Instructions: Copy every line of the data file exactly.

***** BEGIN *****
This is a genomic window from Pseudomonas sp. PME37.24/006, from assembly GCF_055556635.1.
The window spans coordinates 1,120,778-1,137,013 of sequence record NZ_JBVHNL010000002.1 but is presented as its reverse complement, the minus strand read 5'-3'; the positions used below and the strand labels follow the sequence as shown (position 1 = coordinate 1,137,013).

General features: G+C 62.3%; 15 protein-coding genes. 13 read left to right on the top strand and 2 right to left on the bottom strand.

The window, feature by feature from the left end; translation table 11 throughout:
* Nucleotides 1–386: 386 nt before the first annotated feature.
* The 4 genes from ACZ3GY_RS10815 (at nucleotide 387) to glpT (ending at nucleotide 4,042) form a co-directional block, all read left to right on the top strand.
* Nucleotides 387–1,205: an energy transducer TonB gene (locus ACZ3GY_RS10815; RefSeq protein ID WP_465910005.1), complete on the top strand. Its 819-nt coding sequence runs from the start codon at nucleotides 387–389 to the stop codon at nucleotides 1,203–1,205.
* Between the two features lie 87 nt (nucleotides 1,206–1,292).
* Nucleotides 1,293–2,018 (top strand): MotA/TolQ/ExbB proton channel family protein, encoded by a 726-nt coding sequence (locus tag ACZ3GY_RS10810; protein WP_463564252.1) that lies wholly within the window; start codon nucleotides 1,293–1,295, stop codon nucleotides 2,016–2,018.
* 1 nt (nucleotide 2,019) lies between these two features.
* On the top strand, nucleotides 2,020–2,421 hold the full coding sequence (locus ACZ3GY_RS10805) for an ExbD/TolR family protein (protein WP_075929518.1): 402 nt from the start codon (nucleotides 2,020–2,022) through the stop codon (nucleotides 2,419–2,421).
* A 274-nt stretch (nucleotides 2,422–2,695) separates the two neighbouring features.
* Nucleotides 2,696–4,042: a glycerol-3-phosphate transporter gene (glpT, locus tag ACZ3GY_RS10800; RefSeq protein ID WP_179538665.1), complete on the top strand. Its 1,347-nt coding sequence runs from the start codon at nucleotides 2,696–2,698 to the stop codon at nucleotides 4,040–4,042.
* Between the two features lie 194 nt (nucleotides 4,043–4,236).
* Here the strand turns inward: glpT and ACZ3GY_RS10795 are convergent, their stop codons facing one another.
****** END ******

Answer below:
This is a genomic window from Pseudomonas sp. PME37.24/006, from assembly GCF_055556635.1.
The window spans coordinates 1,120,778-1,137,013 of sequence record NZ_JBVHNL010000002.1 but is presented as its reverse complement, the minus strand read 5'-3'; the positions used below and the strand labels follow the sequence as shown (position 1 = coordinate 1,137,013).

General features: G+C 62.3%; 15 protein-coding genes. 13 read left to right on the top strand and 2 right to left on the bottom strand.

The window, feature by feature from the left end; translation table 11 throughout:
* Nucleotides 1–386: 386 nt before the first annotated feature.
* The 4 genes from ACZ3GY_RS10815 (at nucleotide 387) to glpT (ending at nucleotide 4,042) form a co-directional block, all read left to right on the top strand.
* Nucleotides 387–1,205: an energy transducer TonB gene (locus ACZ3GY_RS10815; RefSeq protein ID WP_465910005.1), complete on the top strand. Its 819-nt coding sequence runs from the start codon at nucleotides 387–389 to the stop codon at nucleotides 1,203–1,205.
* Between the two features lie 87 nt (nucleotides 1,206–1,292).
* Nucleotides 1,293–2,018 (top strand): MotA/TolQ/ExbB proton channel family protein, encoded by a 726-nt coding sequence (locus tag ACZ3GY_RS10810; protein WP_463564252.1) that lies wholly within the window; start codon nucleotides 1,293–1,295, stop codon nucleotides 2,016–2,018.
* 1 nt (nucleotide 2,019) lies between these two features.
* On the top strand, nucleotides 2,020–2,421 hold the full coding sequence (locus ACZ3GY_RS10805) for an ExbD/TolR family protein (protein WP_075929518.1): 402 nt from the start codon (nucleotides 2,020–2,022) through the stop codon (nucleotides 2,419–2,421).
* A 274-nt stretch (nucleotides 2,422–2,695) separates the two neighbouring features.
* Nucleotides 2,696–4,042: a glycerol-3-phosphate transporter gene (glpT, locus tag ACZ3GY_RS10800; RefSeq protein ID WP_179538665.1), complete on the top strand. Its 1,347-nt coding sequence runs from the start codon at nucleotides 2,696–2,698 to the stop codon at nucleotides 4,040–4,042.
* Between the two features lie 194 nt (nucleotides 4,043–4,236).
* Here the strand turns inward: glpT and ACZ3GY_RS10795 are convergent, their stop codons facing one another.